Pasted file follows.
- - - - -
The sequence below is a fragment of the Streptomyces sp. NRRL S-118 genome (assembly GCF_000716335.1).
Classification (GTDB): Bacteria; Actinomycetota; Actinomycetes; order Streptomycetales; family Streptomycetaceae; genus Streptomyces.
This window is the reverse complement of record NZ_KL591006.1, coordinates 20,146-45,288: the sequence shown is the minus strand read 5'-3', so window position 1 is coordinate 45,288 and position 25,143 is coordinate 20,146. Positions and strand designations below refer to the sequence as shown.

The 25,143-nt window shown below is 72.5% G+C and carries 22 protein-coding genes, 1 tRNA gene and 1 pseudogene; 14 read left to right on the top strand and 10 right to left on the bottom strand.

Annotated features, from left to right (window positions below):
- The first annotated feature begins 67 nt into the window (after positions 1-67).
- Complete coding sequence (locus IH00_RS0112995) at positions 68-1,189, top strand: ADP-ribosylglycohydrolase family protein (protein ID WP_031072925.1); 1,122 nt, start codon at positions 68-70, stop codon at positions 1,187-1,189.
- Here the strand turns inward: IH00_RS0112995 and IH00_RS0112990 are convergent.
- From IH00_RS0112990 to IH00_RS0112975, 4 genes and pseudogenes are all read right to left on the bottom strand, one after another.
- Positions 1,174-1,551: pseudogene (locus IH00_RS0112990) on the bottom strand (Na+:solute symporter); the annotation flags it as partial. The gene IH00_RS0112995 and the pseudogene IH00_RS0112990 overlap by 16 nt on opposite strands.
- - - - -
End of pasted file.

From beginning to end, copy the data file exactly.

The sequence below is a fragment of the Streptomyces sp. NRRL S-118 genome (assembly GCF_000716335.1).
Classification (GTDB): Bacteria; Actinomycetota; Actinomycetes; order Streptomycetales; family Streptomycetaceae; genus Streptomyces.
This window is the reverse complement of record NZ_KL591006.1, coordinates 20,146-45,288: the sequence shown is the minus strand read 5'-3', so window position 1 is coordinate 45,288 and position 25,143 is coordinate 20,146. Positions and strand designations below refer to the sequence as shown.

The 25,143-nt window shown below is 72.5% G+C and carries 22 protein-coding genes, 1 tRNA gene and 1 pseudogene; 14 read left to right on the top strand and 10 right to left on the bottom strand.

Annotated features, from left to right (window positions below):
- The first annotated feature begins 67 nt into the window (after positions 1-67).
- Complete coding sequence (locus IH00_RS0112995) at positions 68-1,189, top strand: ADP-ribosylglycohydrolase family protein (protein ID WP_031072925.1); 1,122 nt, start codon at positions 68-70, stop codon at positions 1,187-1,189.
- Here the strand turns inward: IH00_RS0112995 and IH00_RS0112990 are convergent.
- From IH00_RS0112990 to IH00_RS0112975, 4 genes and pseudogenes are all read right to left on the bottom strand, one after another.
- Positions 1,174-1,551: pseudogene (locus IH00_RS0112990) on the bottom strand (Na+:solute symporter); the annotation flags it as partial. The gene IH00_RS0112995 and the pseudogene IH00_RS0112990 overlap by 16 nt on opposite strands.